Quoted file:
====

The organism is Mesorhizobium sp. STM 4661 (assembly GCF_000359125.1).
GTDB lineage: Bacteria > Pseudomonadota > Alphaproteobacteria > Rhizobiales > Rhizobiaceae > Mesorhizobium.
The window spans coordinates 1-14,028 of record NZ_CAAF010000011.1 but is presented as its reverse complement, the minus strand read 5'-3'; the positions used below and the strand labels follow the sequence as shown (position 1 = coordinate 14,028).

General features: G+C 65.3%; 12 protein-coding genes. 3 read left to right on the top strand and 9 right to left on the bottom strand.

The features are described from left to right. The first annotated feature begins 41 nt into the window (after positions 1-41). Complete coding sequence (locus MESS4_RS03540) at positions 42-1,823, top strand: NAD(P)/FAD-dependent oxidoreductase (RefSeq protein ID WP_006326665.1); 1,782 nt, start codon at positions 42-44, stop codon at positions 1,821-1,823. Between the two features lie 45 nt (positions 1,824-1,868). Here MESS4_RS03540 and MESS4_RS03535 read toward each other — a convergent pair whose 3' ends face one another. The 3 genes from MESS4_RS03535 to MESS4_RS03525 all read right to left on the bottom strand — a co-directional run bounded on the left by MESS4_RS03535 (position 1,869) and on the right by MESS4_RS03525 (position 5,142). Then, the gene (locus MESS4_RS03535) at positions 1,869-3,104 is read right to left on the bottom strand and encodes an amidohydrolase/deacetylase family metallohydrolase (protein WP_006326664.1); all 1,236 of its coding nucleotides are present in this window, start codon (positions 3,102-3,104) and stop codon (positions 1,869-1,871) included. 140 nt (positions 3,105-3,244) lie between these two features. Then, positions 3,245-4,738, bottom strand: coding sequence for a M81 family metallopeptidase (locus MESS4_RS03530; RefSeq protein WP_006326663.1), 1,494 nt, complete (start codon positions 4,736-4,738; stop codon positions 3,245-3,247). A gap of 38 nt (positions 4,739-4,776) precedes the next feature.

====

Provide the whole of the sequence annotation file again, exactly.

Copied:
The organism is Mesorhizobium sp. STM 4661 (assembly GCF_000359125.1).
GTDB lineage: Bacteria > Pseudomonadota > Alphaproteobacteria > Rhizobiales > Rhizobiaceae > Mesorhizobium.
The window spans coordinates 1-14,028 of record NZ_CAAF010000011.1 but is presented as its reverse complement, the minus strand read 5'-3'; the positions used below and the strand labels follow the sequence as shown (position 1 = coordinate 14,028).

General features: G+C 65.3%; 12 protein-coding genes. 3 read left to right on the top strand and 9 right to left on the bottom strand.

The features are described from left to right. The first annotated feature begins 41 nt into the window (after positions 1-41). Complete coding sequence (locus MESS4_RS03540) at positions 42-1,823, top strand: NAD(P)/FAD-dependent oxidoreductase (RefSeq protein ID WP_006326665.1); 1,782 nt, start codon at positions 42-44, stop codon at positions 1,821-1,823. Between the two features lie 45 nt (positions 1,824-1,868). Here MESS4_RS03540 and MESS4_RS03535 read toward each other — a convergent pair whose 3' ends face one another. The 3 genes from MESS4_RS03535 to MESS4_RS03525 all read right to left on the bottom strand — a co-directional run bounded on the left by MESS4_RS03535 (position 1,869) and on the right by MESS4_RS03525 (position 5,142). Then, the gene (locus MESS4_RS03535) at positions 1,869-3,104 is read right to left on the bottom strand and encodes an amidohydrolase/deacetylase family metallohydrolase (protein WP_006326664.1); all 1,236 of its coding nucleotides are present in this window, start codon (positions 3,102-3,104) and stop codon (positions 1,869-1,871) included. 140 nt (positions 3,105-3,244) lie between these two features. Then, positions 3,245-4,738, bottom strand: coding sequence for a M81 family metallopeptidase (locus MESS4_RS03530; RefSeq protein WP_006326663.1), 1,494 nt, complete (start codon positions 4,736-4,738; stop codon positions 3,245-3,247). A gap of 38 nt (positions 4,739-4,776) precedes the next feature.